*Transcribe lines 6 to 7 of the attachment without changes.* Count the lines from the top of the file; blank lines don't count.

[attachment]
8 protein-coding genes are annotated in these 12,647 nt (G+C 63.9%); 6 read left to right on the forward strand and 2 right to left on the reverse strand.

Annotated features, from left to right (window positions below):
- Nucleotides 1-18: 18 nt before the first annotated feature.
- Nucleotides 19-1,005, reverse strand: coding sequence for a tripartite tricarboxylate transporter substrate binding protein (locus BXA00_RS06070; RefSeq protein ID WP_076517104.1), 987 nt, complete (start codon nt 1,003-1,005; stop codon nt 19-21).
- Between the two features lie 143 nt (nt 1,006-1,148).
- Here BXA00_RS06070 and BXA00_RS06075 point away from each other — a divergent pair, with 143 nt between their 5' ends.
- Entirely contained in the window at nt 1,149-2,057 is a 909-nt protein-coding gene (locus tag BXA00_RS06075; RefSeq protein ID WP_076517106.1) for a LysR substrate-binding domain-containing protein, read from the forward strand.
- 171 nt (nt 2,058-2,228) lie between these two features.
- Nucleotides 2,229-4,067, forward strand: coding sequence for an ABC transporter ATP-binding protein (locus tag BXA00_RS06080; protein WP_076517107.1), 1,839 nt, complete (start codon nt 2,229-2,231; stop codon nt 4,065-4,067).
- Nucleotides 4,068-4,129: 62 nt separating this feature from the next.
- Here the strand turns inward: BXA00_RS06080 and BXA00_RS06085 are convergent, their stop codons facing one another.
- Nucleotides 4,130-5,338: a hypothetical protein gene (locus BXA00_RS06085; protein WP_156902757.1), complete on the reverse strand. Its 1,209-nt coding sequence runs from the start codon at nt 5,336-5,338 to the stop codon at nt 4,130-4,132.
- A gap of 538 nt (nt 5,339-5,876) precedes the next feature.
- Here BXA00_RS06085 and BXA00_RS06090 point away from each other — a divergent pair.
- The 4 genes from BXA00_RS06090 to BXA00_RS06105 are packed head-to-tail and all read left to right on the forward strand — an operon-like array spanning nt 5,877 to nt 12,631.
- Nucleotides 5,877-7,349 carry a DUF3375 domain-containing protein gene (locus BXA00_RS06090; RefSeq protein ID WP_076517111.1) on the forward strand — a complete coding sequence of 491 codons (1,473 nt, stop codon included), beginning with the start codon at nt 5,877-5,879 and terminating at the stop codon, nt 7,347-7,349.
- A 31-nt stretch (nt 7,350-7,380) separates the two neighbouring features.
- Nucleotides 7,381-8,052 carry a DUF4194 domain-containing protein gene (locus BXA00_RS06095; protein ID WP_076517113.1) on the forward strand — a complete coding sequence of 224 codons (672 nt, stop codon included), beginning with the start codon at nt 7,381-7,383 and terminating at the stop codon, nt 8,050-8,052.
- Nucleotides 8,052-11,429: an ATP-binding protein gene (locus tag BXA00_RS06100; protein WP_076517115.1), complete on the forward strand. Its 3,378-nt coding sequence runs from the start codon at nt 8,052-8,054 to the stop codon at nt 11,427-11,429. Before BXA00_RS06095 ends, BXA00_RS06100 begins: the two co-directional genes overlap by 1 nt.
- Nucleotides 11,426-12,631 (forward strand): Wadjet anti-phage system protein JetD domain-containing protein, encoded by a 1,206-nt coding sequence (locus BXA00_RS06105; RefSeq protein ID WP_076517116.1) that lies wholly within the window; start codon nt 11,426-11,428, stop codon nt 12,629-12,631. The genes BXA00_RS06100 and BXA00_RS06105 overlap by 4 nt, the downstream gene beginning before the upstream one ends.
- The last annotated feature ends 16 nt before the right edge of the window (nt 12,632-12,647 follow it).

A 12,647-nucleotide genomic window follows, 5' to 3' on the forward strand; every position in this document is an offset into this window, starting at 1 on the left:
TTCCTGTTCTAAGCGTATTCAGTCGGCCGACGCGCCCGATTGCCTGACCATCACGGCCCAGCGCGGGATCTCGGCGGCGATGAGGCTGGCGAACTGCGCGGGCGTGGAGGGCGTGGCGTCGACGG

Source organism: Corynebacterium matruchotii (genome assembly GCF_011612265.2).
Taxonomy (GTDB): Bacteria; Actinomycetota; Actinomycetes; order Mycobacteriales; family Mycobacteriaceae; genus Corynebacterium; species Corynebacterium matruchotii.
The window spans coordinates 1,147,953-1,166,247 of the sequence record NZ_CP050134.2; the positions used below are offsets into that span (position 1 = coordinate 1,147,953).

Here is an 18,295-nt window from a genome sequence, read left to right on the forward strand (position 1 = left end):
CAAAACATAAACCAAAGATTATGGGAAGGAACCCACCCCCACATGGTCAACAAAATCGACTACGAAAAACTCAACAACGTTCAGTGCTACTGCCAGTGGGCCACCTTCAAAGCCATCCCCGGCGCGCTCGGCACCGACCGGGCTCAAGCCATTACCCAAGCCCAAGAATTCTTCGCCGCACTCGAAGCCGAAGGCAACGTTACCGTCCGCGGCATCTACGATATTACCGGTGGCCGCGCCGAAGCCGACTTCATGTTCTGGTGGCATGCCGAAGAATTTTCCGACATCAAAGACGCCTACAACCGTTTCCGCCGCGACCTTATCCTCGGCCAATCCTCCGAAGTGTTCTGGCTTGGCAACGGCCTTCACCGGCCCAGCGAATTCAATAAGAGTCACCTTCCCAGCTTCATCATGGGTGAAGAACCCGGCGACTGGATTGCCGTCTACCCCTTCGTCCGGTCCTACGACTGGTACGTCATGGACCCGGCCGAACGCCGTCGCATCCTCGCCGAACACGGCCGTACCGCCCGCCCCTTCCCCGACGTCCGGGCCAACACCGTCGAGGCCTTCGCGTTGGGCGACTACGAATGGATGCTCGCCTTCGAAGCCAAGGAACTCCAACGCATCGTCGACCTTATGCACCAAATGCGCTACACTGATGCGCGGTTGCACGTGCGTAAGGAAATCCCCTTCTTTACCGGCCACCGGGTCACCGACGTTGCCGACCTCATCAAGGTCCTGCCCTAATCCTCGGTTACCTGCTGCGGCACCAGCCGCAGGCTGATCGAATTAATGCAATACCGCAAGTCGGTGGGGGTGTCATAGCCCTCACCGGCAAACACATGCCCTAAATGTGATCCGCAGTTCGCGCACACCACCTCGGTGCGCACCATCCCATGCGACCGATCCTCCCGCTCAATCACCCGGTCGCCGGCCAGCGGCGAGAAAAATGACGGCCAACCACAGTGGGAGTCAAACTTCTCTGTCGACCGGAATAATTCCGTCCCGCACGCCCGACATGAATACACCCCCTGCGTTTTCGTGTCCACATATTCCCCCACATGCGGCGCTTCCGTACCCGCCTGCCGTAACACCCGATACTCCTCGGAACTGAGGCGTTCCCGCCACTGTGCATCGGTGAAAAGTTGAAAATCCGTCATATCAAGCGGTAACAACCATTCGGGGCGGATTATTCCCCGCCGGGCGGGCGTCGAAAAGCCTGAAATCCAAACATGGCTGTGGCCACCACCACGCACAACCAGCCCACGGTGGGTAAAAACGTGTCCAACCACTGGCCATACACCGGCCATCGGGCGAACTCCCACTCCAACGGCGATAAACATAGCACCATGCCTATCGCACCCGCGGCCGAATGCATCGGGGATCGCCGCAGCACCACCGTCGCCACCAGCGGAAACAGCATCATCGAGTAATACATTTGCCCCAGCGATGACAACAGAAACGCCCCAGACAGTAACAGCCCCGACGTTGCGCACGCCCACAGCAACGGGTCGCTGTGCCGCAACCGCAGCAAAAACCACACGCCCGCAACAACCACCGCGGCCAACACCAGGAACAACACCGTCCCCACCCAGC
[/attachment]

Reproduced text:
- Here BXA00_RS06070 and BXA00_RS06075 point away from each other — a divergent pair, with 143 nt between their 5' ends.
- Entirely contained in the window at nt 1,149-2,057 is a 909-nt protein-coding gene (locus tag BXA00_RS06075; RefSeq protein ID WP_076517106.1) for a LysR substrate-binding domain-containing protein, read from the forward strand.